Poor scaling on Core2Duo better on OpteronX2 a code problem?

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Poor scaling on Core2Duo better on OpteronX2 a code problem?

Postby drososkourounis » Sat Mar 22, 2008 1:37 pm

Dear OpenMP experts,
I am trying to parallelize using OpenMP directives a very important kernel used in Domain Decomposition methods. I am attaching the code and the benchmark results on an Intel Core 2 Duo T5500 CPU and an Dual-Core AMD Opteron(tm) Processor 2220 SE 2.8GHz 1MB cache per core. The code compiles simply by typing:

$ make clean && make CXX=g++-4.2.2 main
$ make clean && make CXX=CC main
$ make clean && make CXX=icpc main

for running:

$ bin/main 100000 10 100 8

the third argument is a dummy(obsolete). The outcome of the benchmark is that the same code is scaling much better in the Opteron architecture than in the Intel Core 2 Duo one. Although the Intel C++ compiler is supposed to work better on the Intel machines. I am not satisfied with the speed up though in either of them. Is it a problem of the underlying architectures or a problem of the code itself? Is there any other way of rewriting the code achieving better speed-up on the Intel Core 2 Duo platform? Two parallel sections did not do any better on the Intel architecture.

I am aware of the first touch issues on SMP architectures and that is why I have coded the memory allocation of the matrix in parallel rather than sequentially and then trying to resolve first touch issues. The assumption here is that since each thread allocates its own memory then each core will own it own memory.

I recompiled the Linux kernel trying different options like Intel-Core2/Xeon architecture and 2 cores and generally everything related to Intel Core 2 SMP without Big Kernel Lock and without Preemption. Both architectures run the same kernel. The results are though indicate that there is a problem with the Intel platform. I also tried FreeBSD 7.0 and recompiled its kernel with ULE scheduler. The code on the Intel Core 2 Duo scales more or less like in Linux. Changing the operating system did not pay off. So I am suspecting there is something wrong with the code since anyway the speed-ups on the Opteron server were not satisfactory.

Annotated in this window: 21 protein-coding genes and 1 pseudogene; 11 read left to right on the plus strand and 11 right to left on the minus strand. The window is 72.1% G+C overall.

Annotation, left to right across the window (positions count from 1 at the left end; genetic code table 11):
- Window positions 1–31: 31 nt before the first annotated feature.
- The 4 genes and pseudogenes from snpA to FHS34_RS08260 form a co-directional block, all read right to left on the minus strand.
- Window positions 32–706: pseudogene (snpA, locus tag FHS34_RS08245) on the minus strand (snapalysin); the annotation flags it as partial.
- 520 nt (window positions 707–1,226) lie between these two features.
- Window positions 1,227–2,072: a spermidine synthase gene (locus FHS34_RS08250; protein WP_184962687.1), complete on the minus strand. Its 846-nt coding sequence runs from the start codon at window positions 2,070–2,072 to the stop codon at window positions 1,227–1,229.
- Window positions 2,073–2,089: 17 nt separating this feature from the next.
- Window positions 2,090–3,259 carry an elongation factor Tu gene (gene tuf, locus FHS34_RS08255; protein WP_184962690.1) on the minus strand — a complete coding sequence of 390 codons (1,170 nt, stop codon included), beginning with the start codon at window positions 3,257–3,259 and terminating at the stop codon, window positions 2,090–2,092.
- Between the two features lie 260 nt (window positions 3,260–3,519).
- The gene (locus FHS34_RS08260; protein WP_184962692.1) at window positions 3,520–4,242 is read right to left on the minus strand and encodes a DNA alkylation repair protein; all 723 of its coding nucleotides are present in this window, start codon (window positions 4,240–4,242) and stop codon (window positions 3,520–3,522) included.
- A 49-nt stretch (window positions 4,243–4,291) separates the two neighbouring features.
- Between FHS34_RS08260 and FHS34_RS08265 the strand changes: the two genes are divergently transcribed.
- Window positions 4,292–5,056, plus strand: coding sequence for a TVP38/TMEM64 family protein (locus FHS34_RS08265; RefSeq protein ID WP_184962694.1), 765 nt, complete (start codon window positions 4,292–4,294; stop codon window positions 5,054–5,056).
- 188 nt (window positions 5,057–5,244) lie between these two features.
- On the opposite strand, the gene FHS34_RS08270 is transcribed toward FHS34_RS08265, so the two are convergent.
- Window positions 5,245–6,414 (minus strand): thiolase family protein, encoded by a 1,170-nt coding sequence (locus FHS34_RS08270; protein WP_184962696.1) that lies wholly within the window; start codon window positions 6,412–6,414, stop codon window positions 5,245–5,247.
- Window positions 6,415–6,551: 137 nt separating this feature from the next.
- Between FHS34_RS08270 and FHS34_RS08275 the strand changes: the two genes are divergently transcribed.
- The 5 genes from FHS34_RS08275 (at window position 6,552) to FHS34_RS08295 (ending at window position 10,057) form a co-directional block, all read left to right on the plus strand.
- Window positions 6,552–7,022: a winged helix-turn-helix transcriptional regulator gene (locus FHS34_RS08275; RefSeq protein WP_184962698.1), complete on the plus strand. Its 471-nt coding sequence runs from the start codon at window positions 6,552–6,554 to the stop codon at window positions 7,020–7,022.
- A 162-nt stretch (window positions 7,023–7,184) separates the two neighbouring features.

The benchmark results Opteron X2 2.8 GHz:
Code: Select all
Allocate: Works well
# g++-4.2.2        Speed-Up
# ============================
1  4226              1.0 
2  2178              1.94 
3  1648              2.564
4  1121              3.7698
&
# icpc
1  3371              1.0 
2  1740              1.937 
3  1318              2.557
4  907               3.716
&
# Sun CC
1  3938              1.0
2  2006              1.963
3  1719              2.29
4  1111              3.544

Multiply: Not that good
# g++-4.2.2         Speed-Up
# ==============================
1  451                 1.0
2  268                 1.682
3  210                 2.147
4  169                 2.66
&
# intel icpc
1  455                 1.0
2  268                 1.682
3  208                 2.168
4  169                 2.668
&
# Sun CC
1  423                 1.0
2  233                 1.815
3  196                 2.158
4  166                 2.548


Intel Core 2 Duo 1.66GHz:

Allocate memory: Works well as well
Code: Select all
# g++-4.2.2         Speed-Up
================================
1  5500                1.0